Tourism in New Zealand – Do you need a visa?

Tourism comprises an important sector of the New Zealand economy, directly contributing NZ $ 12.9 billion (or 5.6%) of the country’s GDP in 2016. It also provided 188,000 full-time jobs in New Zealand. Tourism indirectly contributes to another 4.3% of GDP (or NZ $ 9.8 billion).

Despite the country’s geographical remoteness, international tourist spending accounted for 17.1% of New Zealand’s export earnings (almost NZ $ 12 billion). International and domestic tourism, in total, contributes NZ $ 34 billion to the New Zealand economy every year.

From 1 October 2019, Visitors from visa waiver countries must request an (ETA before arriving in New Zealand. You may have to pay an International Conservation and Tourism Levy (IVL). For more information on the ETA and IVL, visit the New Zealand Immigration website.

On arrival, your passport must be valid for at least three months after your intended date of departure.

Before traveling to New Zealand, you must make sure that your passport is valid for at least three months beyond your expected departure date. If you are coming from a country that needs a New Zealand visa to enter, be sure to apply in advance.

Different visas for New Zealand are possible depending on the reason and duration of your trip.

You must apply for a visa which depends on the purpose of your visit. We have listed the main visas offered by New Zealand to travelers.

1. NZETA – TOURIST VISA FOR THREE MONTH

Passengers arriving in New Zealand from October 1, 2019, must an ETA visa. It can be accessed via a mobile application, or on the internet via a website.

An IVL tax of 35 NZD (International Visitor Conservation Levy) must be paid at the same time when completing the ETA application form.

APPLY TO NZETA

The request to NZeTA must be made before departure. Immigration must have accepted it as valid. We recommend that you do it at least a week before your departure date.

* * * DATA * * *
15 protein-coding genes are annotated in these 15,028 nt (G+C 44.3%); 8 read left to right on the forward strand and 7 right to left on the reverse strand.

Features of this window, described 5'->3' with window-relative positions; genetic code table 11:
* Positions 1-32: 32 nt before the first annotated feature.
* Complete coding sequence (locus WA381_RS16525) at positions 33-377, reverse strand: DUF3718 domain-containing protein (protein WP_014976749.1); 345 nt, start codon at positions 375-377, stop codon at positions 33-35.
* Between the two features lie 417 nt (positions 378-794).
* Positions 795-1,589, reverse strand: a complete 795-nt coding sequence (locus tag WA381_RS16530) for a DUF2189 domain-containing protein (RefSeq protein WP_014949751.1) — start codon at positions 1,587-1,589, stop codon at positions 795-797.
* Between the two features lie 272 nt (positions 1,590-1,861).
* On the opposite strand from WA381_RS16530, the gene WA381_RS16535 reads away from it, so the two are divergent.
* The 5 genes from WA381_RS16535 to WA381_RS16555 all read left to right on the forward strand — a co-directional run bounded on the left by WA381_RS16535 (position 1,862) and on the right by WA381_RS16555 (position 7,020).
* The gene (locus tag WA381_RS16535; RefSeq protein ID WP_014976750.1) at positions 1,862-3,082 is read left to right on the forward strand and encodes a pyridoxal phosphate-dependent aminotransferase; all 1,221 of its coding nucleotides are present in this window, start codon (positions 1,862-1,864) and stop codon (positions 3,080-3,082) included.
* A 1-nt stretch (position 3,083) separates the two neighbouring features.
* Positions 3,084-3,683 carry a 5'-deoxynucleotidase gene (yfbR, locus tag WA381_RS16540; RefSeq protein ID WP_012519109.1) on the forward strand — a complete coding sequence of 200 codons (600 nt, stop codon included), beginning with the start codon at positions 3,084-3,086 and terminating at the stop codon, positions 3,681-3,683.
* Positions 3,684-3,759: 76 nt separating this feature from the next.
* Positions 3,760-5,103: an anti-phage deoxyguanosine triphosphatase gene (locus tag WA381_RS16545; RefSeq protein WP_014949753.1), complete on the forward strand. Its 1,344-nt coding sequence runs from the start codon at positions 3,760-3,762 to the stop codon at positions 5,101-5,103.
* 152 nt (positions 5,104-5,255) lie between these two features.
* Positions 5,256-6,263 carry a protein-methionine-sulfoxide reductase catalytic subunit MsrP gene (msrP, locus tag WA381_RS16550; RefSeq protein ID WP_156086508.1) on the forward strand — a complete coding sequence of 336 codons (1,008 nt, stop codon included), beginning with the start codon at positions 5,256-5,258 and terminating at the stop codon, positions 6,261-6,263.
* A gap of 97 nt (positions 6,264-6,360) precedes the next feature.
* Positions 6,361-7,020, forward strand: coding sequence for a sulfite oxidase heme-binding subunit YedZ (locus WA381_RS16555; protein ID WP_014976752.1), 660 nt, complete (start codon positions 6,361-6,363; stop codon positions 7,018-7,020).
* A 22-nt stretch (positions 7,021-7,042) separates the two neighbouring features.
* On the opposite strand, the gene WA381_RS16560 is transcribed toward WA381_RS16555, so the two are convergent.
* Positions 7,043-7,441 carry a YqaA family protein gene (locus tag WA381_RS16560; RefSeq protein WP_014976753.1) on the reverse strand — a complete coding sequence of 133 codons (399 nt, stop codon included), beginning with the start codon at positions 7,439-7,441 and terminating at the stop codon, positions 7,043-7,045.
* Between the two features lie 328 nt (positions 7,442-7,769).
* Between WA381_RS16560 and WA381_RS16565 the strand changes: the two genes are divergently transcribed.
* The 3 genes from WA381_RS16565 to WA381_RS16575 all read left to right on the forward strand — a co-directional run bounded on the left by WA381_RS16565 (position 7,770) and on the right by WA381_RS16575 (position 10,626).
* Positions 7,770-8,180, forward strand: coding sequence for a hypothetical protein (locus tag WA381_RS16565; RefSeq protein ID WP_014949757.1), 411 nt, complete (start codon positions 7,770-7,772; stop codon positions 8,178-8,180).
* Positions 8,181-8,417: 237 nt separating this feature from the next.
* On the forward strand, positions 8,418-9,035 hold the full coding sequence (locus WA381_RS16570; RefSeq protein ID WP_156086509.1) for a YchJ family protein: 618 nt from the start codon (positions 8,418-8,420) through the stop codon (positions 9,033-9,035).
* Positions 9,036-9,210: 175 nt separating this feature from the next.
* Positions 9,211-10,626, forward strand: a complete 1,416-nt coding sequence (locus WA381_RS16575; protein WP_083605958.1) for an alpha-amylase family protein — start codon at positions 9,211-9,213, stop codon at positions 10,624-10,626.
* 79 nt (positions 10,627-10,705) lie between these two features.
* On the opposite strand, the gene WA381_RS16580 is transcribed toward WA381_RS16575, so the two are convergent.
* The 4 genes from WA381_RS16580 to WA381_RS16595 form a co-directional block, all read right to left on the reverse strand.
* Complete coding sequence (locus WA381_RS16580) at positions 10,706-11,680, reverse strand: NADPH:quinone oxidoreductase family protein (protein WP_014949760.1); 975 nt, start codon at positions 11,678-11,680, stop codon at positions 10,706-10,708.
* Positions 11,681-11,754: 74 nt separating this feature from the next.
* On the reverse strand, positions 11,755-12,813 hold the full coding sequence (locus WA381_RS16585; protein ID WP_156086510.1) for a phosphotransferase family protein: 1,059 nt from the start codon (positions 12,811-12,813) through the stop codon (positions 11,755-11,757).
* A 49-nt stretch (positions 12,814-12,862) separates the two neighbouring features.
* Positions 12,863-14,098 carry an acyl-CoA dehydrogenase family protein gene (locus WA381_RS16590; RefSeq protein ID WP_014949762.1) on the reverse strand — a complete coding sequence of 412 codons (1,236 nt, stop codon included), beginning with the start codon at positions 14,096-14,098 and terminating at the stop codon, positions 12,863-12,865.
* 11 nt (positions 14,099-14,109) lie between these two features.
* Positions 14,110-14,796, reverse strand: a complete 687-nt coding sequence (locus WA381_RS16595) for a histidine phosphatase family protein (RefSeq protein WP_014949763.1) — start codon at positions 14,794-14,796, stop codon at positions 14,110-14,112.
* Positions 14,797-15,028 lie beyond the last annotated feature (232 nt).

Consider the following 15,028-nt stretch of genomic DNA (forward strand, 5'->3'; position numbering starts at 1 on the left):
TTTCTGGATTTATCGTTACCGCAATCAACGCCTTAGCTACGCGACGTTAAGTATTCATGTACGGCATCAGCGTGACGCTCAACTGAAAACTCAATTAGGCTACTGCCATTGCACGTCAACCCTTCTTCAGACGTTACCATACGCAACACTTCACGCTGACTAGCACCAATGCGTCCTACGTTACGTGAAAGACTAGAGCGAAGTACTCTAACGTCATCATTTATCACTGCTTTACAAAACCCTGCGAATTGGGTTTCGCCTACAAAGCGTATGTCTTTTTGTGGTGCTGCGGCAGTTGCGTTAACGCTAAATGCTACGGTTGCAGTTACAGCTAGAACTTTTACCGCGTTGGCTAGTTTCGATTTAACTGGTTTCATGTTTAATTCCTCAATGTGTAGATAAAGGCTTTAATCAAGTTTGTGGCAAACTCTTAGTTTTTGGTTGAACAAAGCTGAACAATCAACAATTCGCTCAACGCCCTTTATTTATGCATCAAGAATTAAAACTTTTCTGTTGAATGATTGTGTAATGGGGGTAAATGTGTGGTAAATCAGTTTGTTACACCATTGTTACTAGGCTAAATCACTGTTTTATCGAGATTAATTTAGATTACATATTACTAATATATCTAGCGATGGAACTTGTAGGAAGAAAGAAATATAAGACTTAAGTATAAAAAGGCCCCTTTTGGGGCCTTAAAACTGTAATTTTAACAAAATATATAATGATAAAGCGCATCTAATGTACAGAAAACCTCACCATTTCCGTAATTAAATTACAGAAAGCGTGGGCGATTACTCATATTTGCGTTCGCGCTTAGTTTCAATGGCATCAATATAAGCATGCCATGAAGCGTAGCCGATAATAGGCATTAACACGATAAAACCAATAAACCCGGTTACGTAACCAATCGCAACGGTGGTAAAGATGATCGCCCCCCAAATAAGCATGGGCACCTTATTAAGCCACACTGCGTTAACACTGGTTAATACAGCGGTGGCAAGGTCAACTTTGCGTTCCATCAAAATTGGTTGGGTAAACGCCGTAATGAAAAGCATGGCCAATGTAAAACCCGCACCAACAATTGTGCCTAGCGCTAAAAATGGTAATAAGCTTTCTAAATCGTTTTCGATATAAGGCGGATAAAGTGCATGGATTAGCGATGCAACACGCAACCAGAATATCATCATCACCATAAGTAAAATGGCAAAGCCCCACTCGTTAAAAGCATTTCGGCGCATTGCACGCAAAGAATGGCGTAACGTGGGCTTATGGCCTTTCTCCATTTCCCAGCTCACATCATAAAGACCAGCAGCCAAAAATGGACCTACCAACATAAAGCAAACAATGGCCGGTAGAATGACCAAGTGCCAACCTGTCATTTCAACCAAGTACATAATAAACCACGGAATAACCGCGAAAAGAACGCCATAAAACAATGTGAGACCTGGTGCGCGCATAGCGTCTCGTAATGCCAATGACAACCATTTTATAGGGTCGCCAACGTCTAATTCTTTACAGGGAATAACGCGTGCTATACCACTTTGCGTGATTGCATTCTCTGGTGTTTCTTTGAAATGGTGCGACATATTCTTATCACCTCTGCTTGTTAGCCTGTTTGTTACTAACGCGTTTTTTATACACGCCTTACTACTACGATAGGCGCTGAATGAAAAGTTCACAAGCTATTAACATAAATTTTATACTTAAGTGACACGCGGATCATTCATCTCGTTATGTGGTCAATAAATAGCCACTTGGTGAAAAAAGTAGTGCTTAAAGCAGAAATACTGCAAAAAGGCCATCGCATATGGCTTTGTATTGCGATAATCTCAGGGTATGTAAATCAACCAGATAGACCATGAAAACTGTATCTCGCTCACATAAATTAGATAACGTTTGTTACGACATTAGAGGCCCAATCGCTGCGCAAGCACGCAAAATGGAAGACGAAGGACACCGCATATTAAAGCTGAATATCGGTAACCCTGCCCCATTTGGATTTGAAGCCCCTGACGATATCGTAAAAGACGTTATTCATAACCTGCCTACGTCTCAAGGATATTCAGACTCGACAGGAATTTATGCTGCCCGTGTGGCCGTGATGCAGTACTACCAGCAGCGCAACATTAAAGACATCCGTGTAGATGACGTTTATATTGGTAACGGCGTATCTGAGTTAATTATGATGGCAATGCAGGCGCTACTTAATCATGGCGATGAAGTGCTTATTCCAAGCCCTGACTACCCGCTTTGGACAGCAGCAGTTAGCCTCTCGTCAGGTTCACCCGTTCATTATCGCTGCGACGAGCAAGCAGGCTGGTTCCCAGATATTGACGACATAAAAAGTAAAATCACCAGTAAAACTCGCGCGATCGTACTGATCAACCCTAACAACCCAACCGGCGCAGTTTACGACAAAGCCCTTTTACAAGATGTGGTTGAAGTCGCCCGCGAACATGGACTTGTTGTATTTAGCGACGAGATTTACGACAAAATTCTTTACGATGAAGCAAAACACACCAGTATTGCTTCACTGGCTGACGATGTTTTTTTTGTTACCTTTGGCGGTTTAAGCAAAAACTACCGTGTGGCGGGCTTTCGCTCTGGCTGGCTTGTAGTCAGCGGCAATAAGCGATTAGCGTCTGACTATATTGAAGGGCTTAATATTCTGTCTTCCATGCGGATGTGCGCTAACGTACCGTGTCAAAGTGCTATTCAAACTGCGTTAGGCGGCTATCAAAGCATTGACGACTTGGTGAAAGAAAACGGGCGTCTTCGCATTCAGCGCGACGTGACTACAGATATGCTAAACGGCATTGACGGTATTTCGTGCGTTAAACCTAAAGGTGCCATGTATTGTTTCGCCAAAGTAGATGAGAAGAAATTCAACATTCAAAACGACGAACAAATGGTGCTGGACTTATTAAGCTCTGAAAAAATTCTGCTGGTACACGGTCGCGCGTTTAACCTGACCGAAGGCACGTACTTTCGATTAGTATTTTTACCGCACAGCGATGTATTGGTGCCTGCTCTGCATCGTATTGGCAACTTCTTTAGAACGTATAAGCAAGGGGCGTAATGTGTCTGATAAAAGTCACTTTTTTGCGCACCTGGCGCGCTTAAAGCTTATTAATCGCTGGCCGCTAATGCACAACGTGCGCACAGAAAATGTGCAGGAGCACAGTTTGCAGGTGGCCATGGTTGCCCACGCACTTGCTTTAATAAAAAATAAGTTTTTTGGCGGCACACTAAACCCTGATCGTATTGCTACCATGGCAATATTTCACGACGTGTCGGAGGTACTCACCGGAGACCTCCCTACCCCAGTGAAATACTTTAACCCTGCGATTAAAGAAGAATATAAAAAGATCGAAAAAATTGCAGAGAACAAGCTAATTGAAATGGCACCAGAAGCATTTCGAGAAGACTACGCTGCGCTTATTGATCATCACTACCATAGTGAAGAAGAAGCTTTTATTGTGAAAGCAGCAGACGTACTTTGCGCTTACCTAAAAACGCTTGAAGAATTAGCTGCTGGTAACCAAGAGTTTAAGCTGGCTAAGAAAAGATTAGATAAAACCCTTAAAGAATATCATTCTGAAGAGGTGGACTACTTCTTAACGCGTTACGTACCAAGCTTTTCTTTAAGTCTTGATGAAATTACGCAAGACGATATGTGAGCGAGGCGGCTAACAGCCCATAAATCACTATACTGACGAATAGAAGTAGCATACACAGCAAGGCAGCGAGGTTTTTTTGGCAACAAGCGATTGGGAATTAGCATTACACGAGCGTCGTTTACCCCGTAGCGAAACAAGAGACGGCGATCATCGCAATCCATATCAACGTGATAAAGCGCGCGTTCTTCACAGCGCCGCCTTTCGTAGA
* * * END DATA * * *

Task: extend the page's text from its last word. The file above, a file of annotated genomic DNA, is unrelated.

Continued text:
An NZeTA application is made via a mobile application or directly on the immigration site.

2. TAX IVL

The IVL (International Tourism Levy for Visitors) is a mandatory tax to protect the environment and tourism development for all those who travel to New Zealand. The IVL is 35 NZD, billed at the same time as the NzeTA. The purpose of this tax is to participate in the development of tourism in New Zealand by funding environmental protection projects and improving tourism infrastructure.

VARIOUS TYPES OF VISA FOR NEW ZEALAND

VISITOR VISA

If you want to stay longer than 3 months you will need to get a long-term visa, or “Visitor Visa”, before you arrive. The information and documents to be provided vary with the total length of stay.

The cost is around €150

VISA HOLIDAY WORK OR PVT

The Working Holiday Visa (WHV), or Permis-Vacances-Travail, is a long-term visa intended for French or Belgian from 18- to 30-year-olds. It is used by travelers who want to visit New Zealand and also work there. The WHV is valid for one year and allows you to work for a short time, study at university. You can also use it to visit New Zealand and discover its culture. The cost is 165 NZ $.

VISA FOR STUDENT

The Student Visa is a visa that aims at applicants who want to study full time for more than 3 months in New Zealand. It is open to all. There is no age limit.

ZEALAND’S OTHER NEW VISAS

New Zealand’s migration policy is very favorable to people who want to come and settle in the country. In order to gain entry, the New Zealand authorities have issued a very large number of visas.

Who is affected by the New Zealand e-visa?

Any traveler who travels to New Zealand for tourism like, people who have a long-term visa for New Zealand such as the PVT. There are 60 visa-free countries to date (including France and Belgium) that need to apply for a visa before moving to New Zealand. If you are not a citizen of the visa-exempted countries, you’ll
need to apply for a regular visa.

On the same principle as ESTA in the United States, ETA will be valid for 2 years. People en route through New Zealand will also have to apply, even if New Zealand is not their final destination.